You might want to read, HELP! Seven Tips to Make Asking for It Easier.

5.  Eat as healthy as you can and try to squeeze in some movement too.

Obviously, proper nutrition is important during cancer treatment (and beyond) too. If this is an area you need help with, speak with a registered nutritionist or dietitian.

Some days it feels really hard, okay, impossible to squeeze in exercise of any sort, but try to move a little bit each day even if it’s only walking to your mailbox. Exercise really does energize. Plus, it promotes a general feeling of well-being, cancer or no cancer.

Think about signing up for a class. The YMCA Livestrong program is excellent. There are places that offer classes specific to cancer patients, depending on where you live, of course.

6.  Figure out what time of day is most productive for you.

After you do this, you can plan activities and chores accordingly. This helps you see patterns and might help you feel more in control of your day.

This is another time when journaling (if you’re not too tired) can come in handy.

You might want to read, Twelve Tips for Journaling through Life’s Challenges.

7.  Always have a plan B (escape plan).

It’s always wise to have a back-up plan because you never know when or where cancer fatigue will kick in and become debilitating. In other words, have an escape plan. And do not feel badly if you need to use it.

Also, when asked to go out, attend an event or whatever, never hesitate to just say, no. And there’s no need to explain. Your polite “no thank you” needs no justification.

Remember, rest is never a luxury, it’s always essential to your well-being. But during cancer treatment (and beyond), it’s even more important.

So those are my tips for coping with cancer fatigue. 

Why not share one or two of yours?

Regardless of what point you’re at in your cancer experience, are you experiencing CRF?

What’s one of your tips for coping with fatigue?

Do you have a tip specific to the holidays?

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7 Tips for Coping with Cancer-Related Fatigue. #cancer #breastcancer #chemotherapy #radiation #MBC

21 thoughts to “Seven Tips to Help Deal with Cancer-Related Fatigue”

  1. I’m post treatment, but still have fatigue and depression and often times I just want to sit on the couch and read or surf the web. What I decided was to start going to the gym and riding a stationary bike.That way I can still do those things while moving. It helps to get out. The other thing I want to respond to is the part of this post about one’s tongue loosening up. I was at a bc fundraiser that a guy from “Real Men Wear Pink” was running and as we were leaving, I walked up to him to thank him for all he’s done ($$$)for the cause and he said to me “ anything to save 2nd base”. Normally I would have just let that go, but not this time. I told him that’s rude and women who’ve had breast cancer don’t care for that to be said. I’m thinking if he’s raising the money he should be mindful of what women think.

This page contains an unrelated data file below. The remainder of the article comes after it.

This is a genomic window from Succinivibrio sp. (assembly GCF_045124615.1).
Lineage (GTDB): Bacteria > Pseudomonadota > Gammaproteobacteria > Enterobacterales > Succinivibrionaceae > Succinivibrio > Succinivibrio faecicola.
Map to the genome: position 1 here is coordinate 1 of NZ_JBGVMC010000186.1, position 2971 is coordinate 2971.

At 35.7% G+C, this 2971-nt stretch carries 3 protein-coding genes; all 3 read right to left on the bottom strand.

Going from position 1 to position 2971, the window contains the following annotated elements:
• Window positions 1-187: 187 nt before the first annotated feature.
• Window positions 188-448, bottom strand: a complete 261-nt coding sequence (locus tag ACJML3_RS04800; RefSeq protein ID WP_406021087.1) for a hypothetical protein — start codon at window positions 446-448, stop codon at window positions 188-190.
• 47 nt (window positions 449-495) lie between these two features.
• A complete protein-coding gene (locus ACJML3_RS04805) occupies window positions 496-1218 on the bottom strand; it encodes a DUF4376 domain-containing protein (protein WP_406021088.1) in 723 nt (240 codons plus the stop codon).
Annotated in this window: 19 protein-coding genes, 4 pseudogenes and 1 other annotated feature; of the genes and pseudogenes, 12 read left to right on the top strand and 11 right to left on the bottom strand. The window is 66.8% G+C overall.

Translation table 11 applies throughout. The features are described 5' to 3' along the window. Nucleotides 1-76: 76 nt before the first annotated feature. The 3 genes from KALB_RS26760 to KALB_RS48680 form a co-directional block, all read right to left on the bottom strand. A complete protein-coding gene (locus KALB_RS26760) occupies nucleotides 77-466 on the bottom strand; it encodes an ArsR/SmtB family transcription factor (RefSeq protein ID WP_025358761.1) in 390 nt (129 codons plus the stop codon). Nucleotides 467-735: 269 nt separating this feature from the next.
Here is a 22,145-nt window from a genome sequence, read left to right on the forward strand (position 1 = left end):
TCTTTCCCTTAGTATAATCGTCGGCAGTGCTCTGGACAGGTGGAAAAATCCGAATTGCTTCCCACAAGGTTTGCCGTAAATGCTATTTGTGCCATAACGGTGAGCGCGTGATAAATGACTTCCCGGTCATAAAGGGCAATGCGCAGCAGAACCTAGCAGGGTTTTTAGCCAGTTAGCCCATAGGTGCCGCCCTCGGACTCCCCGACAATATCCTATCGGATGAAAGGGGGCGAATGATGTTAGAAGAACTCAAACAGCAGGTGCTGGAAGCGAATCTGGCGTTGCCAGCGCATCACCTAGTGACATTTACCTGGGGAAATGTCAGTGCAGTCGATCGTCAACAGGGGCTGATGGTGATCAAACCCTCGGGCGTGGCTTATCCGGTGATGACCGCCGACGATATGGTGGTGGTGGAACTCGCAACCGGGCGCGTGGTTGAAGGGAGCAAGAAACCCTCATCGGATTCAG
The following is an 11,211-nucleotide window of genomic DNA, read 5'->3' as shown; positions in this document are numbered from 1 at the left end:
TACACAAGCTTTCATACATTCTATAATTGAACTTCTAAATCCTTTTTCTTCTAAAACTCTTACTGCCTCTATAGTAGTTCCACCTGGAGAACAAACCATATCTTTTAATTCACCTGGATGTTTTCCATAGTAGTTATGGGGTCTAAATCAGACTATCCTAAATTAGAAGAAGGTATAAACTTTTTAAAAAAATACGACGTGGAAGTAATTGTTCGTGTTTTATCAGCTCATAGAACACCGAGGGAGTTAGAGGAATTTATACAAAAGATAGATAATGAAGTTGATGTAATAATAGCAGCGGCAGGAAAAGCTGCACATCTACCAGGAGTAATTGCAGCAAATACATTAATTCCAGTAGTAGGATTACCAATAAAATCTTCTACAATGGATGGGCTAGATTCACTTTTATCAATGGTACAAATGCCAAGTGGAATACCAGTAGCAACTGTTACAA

1. Kim, Thank you for sharing what you decided to do. I agree that doing something that gets you moving can really help. It sounds counter intuitive when you’re feeling tired that getting active will make you feel less so. I don’t think going to the gym is necessary for everyone, of course, but figuring out something you can do to be more active is crucial for everyone, cancer or no cancer. And fresh air is hard to beat for re-energizing. Good for you for sharing your opinion with that man! What was his reaction? My tongue has definitely loosened. Glad to hear I’m not alone. 🙂

  2. I’m post-treatment, but I experienced my worst fatigue while taking the aromatase inhibitor anastrozole. It was worse than chemo fatigue. My chemo fatigue usually resolved in about three or four days; my fatigue under anastrozole had a sudden onslaught and lasted for more than a solid week before I saw my PCP. (I was going to wait until my quarterly checkup with my MO a few days later, but the fatigue was bad enough so that I saw my PCP as a walk-in.) No amount of sleep made me feel rested. Running errands felt like sleepwalking. My PCP gave me a B-12 shot and voila! Problem solved! Resolution occurred literally overnight. I received several more B-12 shots and then started taking sublingual B-12 supplements; the problem never returned. When I brought my experience up at my BC support group, I heard from three others who experienced anastrozole fatigue. Two others swore by B-12. The third said she would start taking B-12 right away. For anyone experiencing anastrozole fatigue, B-12 might be a literal quick and easy solution.

    1. Elissa, Thanks for sharing what helped you. Sounds like this is definitely something to discuss with your doctor if you’re experiencing fatigue that’s inhibiting normal day-to-day functioning.